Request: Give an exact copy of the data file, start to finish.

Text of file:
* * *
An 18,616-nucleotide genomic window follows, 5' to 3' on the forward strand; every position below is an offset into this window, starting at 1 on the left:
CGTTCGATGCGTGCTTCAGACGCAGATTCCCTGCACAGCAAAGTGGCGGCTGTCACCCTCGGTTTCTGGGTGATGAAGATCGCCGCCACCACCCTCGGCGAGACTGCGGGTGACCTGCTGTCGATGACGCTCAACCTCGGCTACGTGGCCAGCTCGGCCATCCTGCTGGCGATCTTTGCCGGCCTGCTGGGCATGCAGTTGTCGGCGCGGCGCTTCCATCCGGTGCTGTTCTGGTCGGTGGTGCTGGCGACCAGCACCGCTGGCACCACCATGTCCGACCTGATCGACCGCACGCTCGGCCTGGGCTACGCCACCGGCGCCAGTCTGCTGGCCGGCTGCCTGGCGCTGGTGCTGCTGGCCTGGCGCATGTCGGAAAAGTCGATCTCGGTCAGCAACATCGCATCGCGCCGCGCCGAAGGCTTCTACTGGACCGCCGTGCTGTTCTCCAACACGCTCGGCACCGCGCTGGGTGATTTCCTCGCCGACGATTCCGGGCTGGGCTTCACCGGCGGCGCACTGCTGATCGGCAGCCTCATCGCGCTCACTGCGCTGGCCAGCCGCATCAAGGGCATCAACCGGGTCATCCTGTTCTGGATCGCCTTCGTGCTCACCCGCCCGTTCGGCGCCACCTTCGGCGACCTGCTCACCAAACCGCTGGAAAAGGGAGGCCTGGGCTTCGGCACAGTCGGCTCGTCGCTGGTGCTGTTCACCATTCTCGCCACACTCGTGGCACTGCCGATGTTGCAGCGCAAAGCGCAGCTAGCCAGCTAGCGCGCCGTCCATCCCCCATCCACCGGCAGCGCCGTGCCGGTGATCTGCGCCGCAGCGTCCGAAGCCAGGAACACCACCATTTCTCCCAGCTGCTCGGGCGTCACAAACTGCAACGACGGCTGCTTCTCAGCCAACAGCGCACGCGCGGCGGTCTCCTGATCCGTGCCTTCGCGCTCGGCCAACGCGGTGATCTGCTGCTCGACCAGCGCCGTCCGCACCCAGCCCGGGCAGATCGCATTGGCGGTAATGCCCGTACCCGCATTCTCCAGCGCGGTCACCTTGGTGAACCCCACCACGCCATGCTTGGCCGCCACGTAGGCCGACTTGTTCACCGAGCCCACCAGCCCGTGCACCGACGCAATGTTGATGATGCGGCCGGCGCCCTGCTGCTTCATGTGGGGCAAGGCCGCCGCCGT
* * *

An 18,616-nucleotide genomic window follows, 5' to 3' on the forward strand; every position below is an offset into this window, starting at 1 on the left:
CGTTCGATGCGTGCTTCAGACGCAGATTCCCTGCACAGCAAAGTGGCGGCTGTCACCCTCGGTTTCTGGGTGATGAAGATCGCCGCCACCACCCTCGGCGAGACTGCGGGTGACCTGCTGTCGATGACGCTCAACCTCGGCTACGTGGCCAGCTCGGCCATCCTGCTGGCGATCTTTGCCGGCCTGCTGGGCATGCAGTTGTCGGCGCGGCGCTTCCATCCGGTGCTGTTCTGGTCGGTGGTGCTGGCGACCAGCACCGCTGGCACCACCATGTCCGACCTGATCGACCGCACGCTCGGCCTGGGCTACGCCACCGGCGCCAGTCTGCTGGCCGGCTGCCTGGCGCTGGTGCTGCTGGCCTGGCGCATGTCGGAAAAGTCGATCTCGGTCAGCAACATCGCATCGCGCCGCGCCGAAGGCTTCTACTGGACCGCCGTGCTGTTCTCCAACACGCTCGGCACCGCGCTGGGTGATTTCCTCGCCGACGATTCCGGGCTGGGCTTCACCGGCGGCGCACTGCTGATCGGCAGCCTCATCGCGCTCACTGCGCTGGCCAGCCGCATCAAGGGCATCAACCGGGTCATCCTGTTCTGGATCGCCTTCGTGCTCACCCGCCCGTTCGGCGCCACCTTCGGCGACCTGCTCACCAAACCGCTGGAAAAGGGAGGCCTGGGCTTCGGCACAGTCGGCTCGTCGCTGGTGCTGTTCACCATTCTCGCCACACTCGTGGCACTGCCGATGTTGCAGCGCAAAGCGCAGCTAGCCAGCTAGCGCGCCGTCCATCCCCCATCCACCGGCAGCGCCGTGCCGGTGATCTGCGCCGCAGCGTCCGAAGCCAGGAACACCACCATTTCTCCCAGCTGCTCGGGCGTCACAAACTGCAACGACGGCTGCTTCTCAGCCAACAGCGCACGCGCGGCGGTCTCCTGATCCGTGCCTTCGCGCTCGGCCAACGCGGTGATCTGCTGCTCGACCAGCGCCGTCCGCACCCAGCCCGGGCAGATCGCATTGGCGGTAATGCCCGTACCCGCATTCTCCAGCGCGGTCACCTTGGTGAACCCCACCACGCCATGCTTGGCCGCCACGTAGGCCGACTTGTTCACCGAGCCCACCAGCCCGTGCACCGACGCAATGTTGATGATGCGGCCGGCGCCCTGCTGCTTCATGTGGGGCAAGGCCGCCGCCGT